Business

CN rail faces March strike deadline after talks with union break down

After approving a contract with CP Rail this morning, rail workers union Unifor has set a March date for a strike at rival CN.

Union Unifor sends CP settlement for worker vote, but accuses CN of dragging its feet

A CN locomotive goes through the CN Taschereau yard in Montreal, Saturday, Nov., 28, 2009. Canada's largest railway has received notice that one of its major unions could go on strike as early as Saturday. (Graham Hughes/Canadian Press)

After approving a contract with CP Rail this morning, rail workers union Unifor has set a March date for a strike at rival CN.

After reaching a settlement this weekend, CP workers will vote over the next two weeks on their contract, which the union says will improve working conditions and safety as well as offering better wages.

Unifor president Jerry Dias says the union wants a similar settlement for the 4,800 workers it represents at CN.

It has been in talks for five months with CN without a deal.  It is holding a strike vote and setting a strike deadline close to end of March to allow CN customers to make alternative arrangements.

"CN is trying to get a discounted settlement, by counting on the government to cut off collective bargaining with back to work legislation," said Dias.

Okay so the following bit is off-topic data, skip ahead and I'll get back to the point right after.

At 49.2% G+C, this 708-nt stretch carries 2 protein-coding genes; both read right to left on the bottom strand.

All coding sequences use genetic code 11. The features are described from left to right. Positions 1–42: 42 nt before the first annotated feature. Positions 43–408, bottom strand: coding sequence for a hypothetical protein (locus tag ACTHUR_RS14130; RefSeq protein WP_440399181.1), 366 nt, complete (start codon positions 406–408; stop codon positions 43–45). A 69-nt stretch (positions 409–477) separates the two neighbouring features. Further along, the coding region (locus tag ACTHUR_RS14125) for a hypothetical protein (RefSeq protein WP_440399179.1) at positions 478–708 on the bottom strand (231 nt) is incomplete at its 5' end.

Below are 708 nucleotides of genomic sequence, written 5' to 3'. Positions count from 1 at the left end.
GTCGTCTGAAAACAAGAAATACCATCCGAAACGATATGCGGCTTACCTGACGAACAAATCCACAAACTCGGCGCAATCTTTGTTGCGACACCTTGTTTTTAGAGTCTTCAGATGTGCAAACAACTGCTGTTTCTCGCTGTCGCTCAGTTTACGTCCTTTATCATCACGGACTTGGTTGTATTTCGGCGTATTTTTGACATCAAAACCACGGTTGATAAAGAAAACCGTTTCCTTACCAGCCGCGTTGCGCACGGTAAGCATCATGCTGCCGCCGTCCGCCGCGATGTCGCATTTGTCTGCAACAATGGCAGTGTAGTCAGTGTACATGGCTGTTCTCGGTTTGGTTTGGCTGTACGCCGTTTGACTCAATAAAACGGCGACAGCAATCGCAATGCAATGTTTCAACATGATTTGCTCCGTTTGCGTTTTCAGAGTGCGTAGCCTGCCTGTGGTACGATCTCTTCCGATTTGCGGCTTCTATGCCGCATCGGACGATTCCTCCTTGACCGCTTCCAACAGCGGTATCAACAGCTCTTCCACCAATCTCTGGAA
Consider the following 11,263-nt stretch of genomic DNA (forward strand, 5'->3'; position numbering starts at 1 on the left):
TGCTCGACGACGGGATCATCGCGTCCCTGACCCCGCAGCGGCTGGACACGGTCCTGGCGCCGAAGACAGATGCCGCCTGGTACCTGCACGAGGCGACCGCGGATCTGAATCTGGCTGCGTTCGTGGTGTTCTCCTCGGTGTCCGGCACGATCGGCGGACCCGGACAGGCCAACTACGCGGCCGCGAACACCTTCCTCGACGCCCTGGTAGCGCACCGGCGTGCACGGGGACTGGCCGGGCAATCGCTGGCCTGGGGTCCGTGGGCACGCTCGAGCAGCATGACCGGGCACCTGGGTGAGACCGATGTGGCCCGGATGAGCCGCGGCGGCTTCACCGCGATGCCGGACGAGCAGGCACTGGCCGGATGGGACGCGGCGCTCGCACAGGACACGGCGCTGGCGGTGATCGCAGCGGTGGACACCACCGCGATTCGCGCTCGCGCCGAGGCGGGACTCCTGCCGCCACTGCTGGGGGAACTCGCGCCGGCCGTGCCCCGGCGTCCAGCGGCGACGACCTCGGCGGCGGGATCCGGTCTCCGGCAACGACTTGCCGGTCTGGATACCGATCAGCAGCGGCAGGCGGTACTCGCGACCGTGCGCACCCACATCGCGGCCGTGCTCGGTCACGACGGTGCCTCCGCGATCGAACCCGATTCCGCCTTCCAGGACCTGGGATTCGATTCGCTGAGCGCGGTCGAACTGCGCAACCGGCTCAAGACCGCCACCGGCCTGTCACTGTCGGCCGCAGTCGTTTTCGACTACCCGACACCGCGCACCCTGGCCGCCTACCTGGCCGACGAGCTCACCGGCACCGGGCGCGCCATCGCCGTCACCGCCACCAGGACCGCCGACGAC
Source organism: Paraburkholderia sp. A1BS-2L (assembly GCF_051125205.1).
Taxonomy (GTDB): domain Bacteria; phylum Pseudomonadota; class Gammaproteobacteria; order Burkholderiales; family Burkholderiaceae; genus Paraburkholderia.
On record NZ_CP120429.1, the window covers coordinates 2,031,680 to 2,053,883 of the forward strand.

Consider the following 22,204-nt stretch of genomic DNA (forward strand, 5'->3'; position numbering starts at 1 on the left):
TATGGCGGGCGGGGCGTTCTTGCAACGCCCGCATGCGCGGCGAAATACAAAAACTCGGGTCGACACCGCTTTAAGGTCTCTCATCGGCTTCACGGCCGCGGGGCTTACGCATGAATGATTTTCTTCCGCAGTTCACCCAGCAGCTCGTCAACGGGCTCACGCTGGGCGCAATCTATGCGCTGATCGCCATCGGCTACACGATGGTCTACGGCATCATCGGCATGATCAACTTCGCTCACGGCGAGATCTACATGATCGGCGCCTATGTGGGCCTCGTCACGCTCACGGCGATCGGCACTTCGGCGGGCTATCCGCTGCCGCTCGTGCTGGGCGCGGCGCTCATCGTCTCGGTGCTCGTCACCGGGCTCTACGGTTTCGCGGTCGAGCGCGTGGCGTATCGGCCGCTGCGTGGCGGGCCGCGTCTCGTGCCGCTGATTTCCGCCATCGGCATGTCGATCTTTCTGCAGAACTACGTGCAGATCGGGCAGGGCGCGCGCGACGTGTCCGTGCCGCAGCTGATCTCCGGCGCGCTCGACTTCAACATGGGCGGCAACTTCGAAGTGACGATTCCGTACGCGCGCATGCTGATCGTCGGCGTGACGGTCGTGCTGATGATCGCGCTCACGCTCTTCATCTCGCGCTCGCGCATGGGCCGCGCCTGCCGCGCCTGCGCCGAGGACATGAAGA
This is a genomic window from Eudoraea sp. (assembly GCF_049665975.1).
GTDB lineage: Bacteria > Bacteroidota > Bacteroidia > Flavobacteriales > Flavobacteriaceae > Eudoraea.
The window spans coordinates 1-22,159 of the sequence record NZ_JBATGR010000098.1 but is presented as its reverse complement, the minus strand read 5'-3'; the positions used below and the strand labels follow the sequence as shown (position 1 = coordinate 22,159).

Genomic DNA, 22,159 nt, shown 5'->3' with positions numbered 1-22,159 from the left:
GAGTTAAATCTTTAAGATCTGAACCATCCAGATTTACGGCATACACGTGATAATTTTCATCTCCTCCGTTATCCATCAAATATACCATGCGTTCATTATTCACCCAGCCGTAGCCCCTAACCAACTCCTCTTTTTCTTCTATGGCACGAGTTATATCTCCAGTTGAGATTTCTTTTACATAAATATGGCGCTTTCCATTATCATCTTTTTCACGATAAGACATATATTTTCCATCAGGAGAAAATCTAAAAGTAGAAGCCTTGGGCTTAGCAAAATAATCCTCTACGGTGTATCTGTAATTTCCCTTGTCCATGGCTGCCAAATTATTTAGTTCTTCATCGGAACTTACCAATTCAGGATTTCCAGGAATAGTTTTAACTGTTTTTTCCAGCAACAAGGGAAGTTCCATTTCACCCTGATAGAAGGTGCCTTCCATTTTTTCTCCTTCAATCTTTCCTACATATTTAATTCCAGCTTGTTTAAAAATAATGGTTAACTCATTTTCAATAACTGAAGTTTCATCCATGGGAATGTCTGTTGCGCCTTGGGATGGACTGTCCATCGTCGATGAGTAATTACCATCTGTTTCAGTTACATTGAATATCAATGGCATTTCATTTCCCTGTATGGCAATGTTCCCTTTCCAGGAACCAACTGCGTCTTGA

Ottawa had threatened to legislate CP workers back on the job early this week, but that measure was headed off by a settlement reached late Saturday.

Other CN unions settled

At CN, Unifor represents approximately 4,800 employees in mechanical, intermodal, clerical and other areas of the company's business.

CN has already reached settlements with three other unions — the United Steelworkers, representing 3,000 maintenance-of-way employees; Teamsters Canada representing 1,800 locomotive engineers and Teamsters Canada-Rail Canada Traffic Controllers with 180 workers.

CEO Claude Mongeau says Unifor was offered a similar agreement with three per cent wage increases in each of three years, but the two sides reached a stumbling block over a demand for company contributions to a charitable fund.

Unifor and the company are engaged in a war of words over this fund, which the union says supports battered women’s shelters and community services, but the company says is a political as well as community fund.

"We are offering several alternatives, including binding arbitration, to keep the process moving forward toward resolution. We will continue to use our best efforts to reach an agreement with Unifor,” Mongeau said in a statement Wednesday.

CN said it plans to unilaterally modify some terms of its collective agreement with Unifor after talks with the union broke down this weekend.

Several unions have won these kinds of community funds, including city workers in Toronto and autoworkers for Ford and GM, according to John Mortimer of LabourWatch.

In an interview with CBC’s The Exchange with Amanda Lang, he says CN was right to refuse the demand because it has no control over how the fund’s money would be used.

With files from CP

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